ZERO STARS/**** Image B+ Sound B Extras D
starring Kevin Bacon, Marcia Gay Harden, Miles Heizer, Marin Hinkle
screenplay by Micky Levy
directed by Alison Eastwood
by Ian Pugh Alison Eastwood's directorial debut makes its first--and, as it turns out, fatal--misstep by taking the wrong page from her father Clint's own career, applying a fundamentally tragic story to the straightforward misery of his winter output, thus bypassing the elegiac poetry of his late fall period. Distant wives dying of cancer, mentally unstable mothers tossing themselves into the paths of moving trains, and no one given the benefit of any examination beyond the prodding reminder that such things happen every day: Rails & Ties is another stultifying entry in the post-Crash, post-Babel cycle of cinema that doesn't want to educate or enlighten you with any perspective about these occurrences or their effect on humanity--it just wants to transform you into an emotional punching bag.
Because train engineer Tom Stark (Kevin Bacon) can't cope with the fact that his wife Megan (Marcia Gay Harden) has entered the final stages of terminal cancer, he decides to throw himself into his work. Just his luck that mentally unstable mother Laura Danner (Bonnie Root) should park her car in front of his train. With his life somehow thrown into further disarray, Tom's partner Otis (Eugene Byrd) helpfully explains it all for us: "You know what your problem is? Everything is dying around you and you just can't deal with it, can you?" Laura's 11-year-old son, Davey (Miles Heizer), managed to escape the crash, and runs away from foster care to unload his rage on Tom--but he warms up to the couple after they bring him into their home. Could he be the son-that-never-was who can reunite Tom and Megan at this eleventh hour? Of course he is, don't be stupid--this is the sort of hamfisted, ready-made drama on which bleeding-heart audiences thrive.
But Rails & Ties activates a pre-emptive defense mechanism by shoehorning its potential critics into the role of Renee (Marin Hinkle), the social worker searching for Davey after he disappears. She's essentially shamed into abandoning her investigation after Megan throws her advanced illness in Renee's face. (There's no shortage of cliché plotting and wishful thinking involved in a subsequent scene that sees Renee hanging up on the police, having independently determined that, golly, the Starks and their orphaned charge sure do make a nice little family.) It would be an interesting rumination on the lengths to which someone might to go to keep an ersatz family intact--that is, had the whole damned movie not been playing this reprehensible game with its viewers from the very first frame.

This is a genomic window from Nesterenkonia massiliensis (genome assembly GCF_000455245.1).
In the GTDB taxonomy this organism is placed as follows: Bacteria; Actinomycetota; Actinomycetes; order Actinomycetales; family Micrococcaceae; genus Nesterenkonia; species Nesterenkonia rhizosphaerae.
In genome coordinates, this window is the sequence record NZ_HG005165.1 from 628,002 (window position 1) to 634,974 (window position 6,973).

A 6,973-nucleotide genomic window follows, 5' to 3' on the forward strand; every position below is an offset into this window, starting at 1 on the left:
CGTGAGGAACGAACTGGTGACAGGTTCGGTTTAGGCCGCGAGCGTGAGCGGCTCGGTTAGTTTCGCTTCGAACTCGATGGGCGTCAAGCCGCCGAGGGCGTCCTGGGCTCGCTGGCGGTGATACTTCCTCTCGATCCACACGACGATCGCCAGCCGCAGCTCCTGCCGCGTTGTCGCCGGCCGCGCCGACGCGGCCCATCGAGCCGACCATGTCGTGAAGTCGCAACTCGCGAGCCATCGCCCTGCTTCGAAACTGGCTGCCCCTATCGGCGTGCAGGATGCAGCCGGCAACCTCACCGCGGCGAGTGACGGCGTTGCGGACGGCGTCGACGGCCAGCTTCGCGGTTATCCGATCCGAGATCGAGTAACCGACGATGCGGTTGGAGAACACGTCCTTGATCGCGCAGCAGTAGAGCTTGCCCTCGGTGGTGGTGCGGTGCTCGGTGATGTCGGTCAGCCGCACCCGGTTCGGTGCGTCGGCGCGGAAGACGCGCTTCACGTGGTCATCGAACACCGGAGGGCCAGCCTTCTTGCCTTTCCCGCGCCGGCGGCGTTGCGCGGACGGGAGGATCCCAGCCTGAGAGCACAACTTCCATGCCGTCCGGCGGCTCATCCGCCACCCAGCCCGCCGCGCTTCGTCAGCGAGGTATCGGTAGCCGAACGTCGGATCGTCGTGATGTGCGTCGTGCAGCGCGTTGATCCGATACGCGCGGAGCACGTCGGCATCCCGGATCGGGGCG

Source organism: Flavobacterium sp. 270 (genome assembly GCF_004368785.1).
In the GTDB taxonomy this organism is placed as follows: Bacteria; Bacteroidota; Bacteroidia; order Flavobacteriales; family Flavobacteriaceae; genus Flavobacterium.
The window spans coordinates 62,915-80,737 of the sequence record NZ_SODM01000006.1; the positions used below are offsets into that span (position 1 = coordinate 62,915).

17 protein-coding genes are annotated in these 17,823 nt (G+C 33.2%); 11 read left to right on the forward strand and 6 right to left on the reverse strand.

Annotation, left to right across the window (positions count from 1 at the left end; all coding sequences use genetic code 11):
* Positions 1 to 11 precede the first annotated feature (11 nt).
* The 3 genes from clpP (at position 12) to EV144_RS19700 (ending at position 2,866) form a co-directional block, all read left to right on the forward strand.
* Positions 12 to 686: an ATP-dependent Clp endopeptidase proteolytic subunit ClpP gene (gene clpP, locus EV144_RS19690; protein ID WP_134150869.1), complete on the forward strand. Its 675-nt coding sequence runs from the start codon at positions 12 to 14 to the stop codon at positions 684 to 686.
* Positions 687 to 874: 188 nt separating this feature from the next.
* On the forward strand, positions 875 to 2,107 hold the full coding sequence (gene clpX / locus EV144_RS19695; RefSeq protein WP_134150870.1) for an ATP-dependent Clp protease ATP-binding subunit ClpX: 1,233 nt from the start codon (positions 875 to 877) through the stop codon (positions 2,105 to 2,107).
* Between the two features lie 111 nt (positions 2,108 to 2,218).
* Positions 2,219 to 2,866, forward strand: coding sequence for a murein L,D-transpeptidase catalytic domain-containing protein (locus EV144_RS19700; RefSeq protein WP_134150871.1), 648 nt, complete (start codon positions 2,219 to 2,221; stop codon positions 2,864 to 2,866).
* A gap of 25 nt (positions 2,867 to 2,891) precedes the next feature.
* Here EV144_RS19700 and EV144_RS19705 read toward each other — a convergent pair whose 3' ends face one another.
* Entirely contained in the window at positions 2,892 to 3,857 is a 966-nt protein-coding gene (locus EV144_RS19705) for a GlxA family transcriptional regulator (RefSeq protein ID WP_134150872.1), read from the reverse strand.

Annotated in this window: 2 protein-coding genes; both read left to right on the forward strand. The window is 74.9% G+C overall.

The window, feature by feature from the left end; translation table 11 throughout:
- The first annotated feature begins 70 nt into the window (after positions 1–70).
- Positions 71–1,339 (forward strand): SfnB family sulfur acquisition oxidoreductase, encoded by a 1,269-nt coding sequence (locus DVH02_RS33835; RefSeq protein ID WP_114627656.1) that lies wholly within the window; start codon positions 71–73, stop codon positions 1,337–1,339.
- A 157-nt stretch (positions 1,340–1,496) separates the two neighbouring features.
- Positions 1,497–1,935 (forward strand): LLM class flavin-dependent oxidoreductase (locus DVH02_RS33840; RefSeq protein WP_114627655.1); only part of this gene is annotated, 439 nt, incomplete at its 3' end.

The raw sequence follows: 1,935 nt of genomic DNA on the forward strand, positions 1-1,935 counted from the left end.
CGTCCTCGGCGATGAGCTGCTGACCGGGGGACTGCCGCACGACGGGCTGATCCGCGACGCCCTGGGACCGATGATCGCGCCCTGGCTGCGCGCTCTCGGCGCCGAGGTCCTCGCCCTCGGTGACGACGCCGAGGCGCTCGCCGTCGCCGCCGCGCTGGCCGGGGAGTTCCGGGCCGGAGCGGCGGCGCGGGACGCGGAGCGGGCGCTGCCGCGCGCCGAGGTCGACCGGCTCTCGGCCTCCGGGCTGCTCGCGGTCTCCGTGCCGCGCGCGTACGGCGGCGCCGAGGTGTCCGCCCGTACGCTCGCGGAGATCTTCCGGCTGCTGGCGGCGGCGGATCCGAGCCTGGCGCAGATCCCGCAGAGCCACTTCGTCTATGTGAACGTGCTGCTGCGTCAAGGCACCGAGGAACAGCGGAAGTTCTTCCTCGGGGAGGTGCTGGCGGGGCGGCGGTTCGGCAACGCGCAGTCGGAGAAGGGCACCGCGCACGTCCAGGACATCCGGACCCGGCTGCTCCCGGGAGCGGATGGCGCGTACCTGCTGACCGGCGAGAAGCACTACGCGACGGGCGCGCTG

The performances are good, I guess, considering they're shackled to the reductive, pedestrian dialogue of Micky Levy's screenplay. Rails & Ties adheres to the same level of vulgar obviousness so consistently that, should you ever stumble upon a physical copy of the script, you'd expect its sledgehammer metaphors to be written out in all-caps for your convenience. Yes, Virginia, LIFE IS MORE LIKE A GREY AREA, AND MANY THINGS REMAIN UNCERTAIN; and yes, TOM'S TOY TRAIN SET SYMBOLIZES THAT LIFE GOES ON AFTER THE DEATH OF LOVED ONES. So let's just cap this disaster off with another condescendingly self-evident truth: yes, Micky, yes, Alison--mental illness and cancer are terrible conditions that tear marriages apart and inflict immeasurable pain on people who don't deserve it. Now what do you have to say about those people, exactly? I can't respect your film if you're not going to put any effort into fleshing out a collection of paper dolls, whose sole purpose of existence is apparently to tell me what I already know.
Warner brings Rails & Ties to DVD in a 2.35:1 anamorphic widescreen presentation so sharp as to suggest a Lifetime Original Movie. (Naturally.) Still, it captures the film's autumnal palette quite nicely, even though its emphasis on beige and orange tends to brighten up the film's bleak patina a bit too much. The Dolby Digital 5.1 audio delivers a few discrete sounds to the back channels--a railway signal here, a bird chirp there--but it seems noteworthy that I didn't find the train effects particularly powerful. Serving as the disc's sole special feature, eight minutes of "Additional Scenes" give us unnecessary explorations of Tom's own fatherless and train-obsessed childhood as well as Davey's reaction to an act of kindness from a fellow runaway. Trailers for Love in the Time of Cholera and The King of Kong cue up on startup. Originally published: December 9, 2008.